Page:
If Walmart wants to continue an acquisition streak that’s seen the retailer shell out billions for Jet.com, Bonobos, Moosejaw, Modcloth and Shoebuy, it might want to set its sights on e-commerce provider Shopify next—before Amazon does.
That’s what Sujay Seetharaman argues in a lengthy diatribe on TechCrunch. According to the market analyst for e-commerce intelligence firm PinkCandy, it really all boils down to the central role marketplace-style commerce has claimed in the overall success of digital retail’s biggest players. Like everything else it does, Amazon dominates in the marketplace arena, with 5 million active sellers including more than 20,000 SMBs that drive $1 million or more in annual sales, TechCrunch reported. With 100,000 new sellers expected to sell on Amazon each month, its marketplace could reach 11 million merchants in the next five years.
Currently, marketplace sales account for the lion’s share of Amazon Inc.’s transactions, accounting for 68 percent of transactions versus the 32 percent that are purchased directly from amazon.com, according to data provided by eMarketer. However, Marketplace Pulse estimates that gross merchandise volume will reach $840 billion by 2023, with third-party sales driving 70 percent of that.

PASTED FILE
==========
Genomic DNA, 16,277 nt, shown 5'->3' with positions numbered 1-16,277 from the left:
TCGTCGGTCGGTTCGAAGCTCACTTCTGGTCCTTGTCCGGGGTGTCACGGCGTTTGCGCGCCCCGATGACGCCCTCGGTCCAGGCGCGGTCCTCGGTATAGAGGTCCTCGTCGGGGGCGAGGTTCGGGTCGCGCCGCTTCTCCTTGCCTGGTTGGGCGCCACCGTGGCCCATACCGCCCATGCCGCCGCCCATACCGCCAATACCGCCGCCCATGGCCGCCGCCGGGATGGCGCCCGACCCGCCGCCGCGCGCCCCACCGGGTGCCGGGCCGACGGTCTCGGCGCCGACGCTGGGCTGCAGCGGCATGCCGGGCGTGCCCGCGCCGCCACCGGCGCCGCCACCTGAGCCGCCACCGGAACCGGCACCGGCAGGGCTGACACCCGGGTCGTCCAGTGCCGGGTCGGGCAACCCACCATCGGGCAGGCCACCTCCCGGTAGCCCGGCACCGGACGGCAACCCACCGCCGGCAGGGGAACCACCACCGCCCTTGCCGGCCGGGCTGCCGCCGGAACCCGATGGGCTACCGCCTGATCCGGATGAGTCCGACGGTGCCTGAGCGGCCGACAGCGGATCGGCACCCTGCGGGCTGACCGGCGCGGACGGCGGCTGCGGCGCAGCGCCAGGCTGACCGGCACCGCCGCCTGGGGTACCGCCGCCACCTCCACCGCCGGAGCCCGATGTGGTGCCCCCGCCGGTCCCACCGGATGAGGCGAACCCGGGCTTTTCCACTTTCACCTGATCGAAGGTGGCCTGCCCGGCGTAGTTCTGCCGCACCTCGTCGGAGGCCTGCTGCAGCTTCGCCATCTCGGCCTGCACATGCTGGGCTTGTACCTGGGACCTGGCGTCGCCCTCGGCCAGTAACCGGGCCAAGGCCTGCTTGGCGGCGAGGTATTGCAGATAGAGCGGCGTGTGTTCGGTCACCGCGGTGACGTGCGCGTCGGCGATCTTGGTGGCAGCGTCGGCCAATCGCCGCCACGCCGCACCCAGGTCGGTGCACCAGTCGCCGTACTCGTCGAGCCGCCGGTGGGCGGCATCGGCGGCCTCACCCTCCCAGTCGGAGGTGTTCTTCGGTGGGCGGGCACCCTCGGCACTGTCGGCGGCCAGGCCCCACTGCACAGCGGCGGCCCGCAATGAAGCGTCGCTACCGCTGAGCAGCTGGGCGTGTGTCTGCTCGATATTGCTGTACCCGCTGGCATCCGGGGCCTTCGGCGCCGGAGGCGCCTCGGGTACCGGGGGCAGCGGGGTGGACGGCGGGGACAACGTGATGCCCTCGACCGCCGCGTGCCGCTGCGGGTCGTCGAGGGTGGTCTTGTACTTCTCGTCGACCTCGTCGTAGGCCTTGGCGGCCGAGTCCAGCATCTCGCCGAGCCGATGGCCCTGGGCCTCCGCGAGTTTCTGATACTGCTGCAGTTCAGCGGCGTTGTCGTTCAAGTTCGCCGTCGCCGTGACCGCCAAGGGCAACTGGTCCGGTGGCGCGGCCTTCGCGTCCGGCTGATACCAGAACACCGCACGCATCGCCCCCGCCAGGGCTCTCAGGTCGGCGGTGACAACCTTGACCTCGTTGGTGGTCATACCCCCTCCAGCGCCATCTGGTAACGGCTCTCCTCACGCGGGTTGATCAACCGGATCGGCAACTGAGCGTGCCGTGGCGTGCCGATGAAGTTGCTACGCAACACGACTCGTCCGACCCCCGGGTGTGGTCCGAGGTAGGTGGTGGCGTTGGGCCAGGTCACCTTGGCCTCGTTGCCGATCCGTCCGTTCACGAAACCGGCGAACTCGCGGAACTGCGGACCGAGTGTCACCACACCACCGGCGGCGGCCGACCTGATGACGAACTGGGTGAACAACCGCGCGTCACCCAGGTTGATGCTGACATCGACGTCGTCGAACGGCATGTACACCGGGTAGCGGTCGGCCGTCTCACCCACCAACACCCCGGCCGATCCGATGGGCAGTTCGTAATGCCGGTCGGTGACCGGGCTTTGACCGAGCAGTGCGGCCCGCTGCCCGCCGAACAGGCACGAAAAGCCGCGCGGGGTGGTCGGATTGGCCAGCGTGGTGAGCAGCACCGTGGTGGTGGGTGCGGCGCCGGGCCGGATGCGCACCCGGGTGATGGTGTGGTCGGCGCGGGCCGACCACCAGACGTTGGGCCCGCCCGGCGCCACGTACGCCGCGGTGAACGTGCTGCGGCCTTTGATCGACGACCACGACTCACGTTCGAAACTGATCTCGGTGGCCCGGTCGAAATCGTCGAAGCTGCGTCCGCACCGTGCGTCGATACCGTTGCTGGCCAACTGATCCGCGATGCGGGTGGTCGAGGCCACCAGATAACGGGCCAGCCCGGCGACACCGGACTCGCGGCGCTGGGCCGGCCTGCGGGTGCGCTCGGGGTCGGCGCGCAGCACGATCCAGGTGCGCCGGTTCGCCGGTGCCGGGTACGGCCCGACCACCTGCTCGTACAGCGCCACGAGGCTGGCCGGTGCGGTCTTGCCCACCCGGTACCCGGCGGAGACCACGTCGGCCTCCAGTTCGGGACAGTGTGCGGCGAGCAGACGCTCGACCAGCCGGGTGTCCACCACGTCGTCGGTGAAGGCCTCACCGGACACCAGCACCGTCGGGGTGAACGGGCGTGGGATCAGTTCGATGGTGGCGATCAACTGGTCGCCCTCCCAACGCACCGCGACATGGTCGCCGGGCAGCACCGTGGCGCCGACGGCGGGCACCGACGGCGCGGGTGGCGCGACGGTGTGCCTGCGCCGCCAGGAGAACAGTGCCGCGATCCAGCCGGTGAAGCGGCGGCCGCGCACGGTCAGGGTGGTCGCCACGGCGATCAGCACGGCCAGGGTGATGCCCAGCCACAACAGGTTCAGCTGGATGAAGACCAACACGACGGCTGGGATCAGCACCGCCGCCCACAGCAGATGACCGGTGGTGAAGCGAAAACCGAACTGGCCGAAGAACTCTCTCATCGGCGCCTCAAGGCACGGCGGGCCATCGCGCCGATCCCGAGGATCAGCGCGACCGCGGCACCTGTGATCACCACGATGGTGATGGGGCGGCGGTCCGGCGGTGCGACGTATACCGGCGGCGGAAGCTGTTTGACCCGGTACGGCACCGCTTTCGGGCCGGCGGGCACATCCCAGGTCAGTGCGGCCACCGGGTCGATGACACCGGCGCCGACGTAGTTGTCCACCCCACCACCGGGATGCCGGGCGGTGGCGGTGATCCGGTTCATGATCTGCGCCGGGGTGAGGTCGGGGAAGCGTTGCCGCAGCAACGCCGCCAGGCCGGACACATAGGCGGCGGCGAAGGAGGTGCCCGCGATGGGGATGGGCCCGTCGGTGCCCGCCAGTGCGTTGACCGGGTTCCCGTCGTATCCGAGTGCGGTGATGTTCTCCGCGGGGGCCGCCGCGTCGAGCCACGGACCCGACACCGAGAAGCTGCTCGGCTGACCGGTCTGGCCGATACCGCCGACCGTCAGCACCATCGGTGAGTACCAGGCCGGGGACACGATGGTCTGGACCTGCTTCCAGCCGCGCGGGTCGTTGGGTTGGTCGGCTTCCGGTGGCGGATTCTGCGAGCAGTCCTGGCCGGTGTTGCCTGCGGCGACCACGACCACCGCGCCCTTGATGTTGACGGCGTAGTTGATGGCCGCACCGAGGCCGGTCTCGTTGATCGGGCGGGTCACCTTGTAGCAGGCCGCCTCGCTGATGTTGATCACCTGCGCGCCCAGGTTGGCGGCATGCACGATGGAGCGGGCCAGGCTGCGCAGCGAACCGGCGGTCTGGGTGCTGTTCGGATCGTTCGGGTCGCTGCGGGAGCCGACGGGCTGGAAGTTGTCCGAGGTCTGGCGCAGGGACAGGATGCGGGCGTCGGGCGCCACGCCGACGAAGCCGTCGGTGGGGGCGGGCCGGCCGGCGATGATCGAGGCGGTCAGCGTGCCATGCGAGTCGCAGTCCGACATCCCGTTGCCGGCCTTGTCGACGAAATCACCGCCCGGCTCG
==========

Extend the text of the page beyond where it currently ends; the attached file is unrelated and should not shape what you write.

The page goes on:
Seetharaman contends that Walmart should make a big investment to catch up to Amazon in this regard, despite evidence that a number of Amazon’s third-party sellers are already limiting their exposure by hawking their wares on the Betonville, Ark.-based retailer’s marketplace as well—spurred on by the omnipresent concern that perhaps one day Amazon might cannibalize their business, too. However, Walmart’s seller selection process is notably stricter than Amazon’s, frustrating some merchants who want to be up and running ASAP, Seetharaman wrote on TechCrunch.
And that’s when Shopify really starts to become attractive to sellers in search of a new channel: their own storefront.
With more than 600,000 merchants on its platform, growth in the number of sellers topping 100 percent annually and a $17 billion valuation, Shopify could make for an appealing takeover candidate—and could help Walmart achieve something resembling marketplace parity with rival Amazon.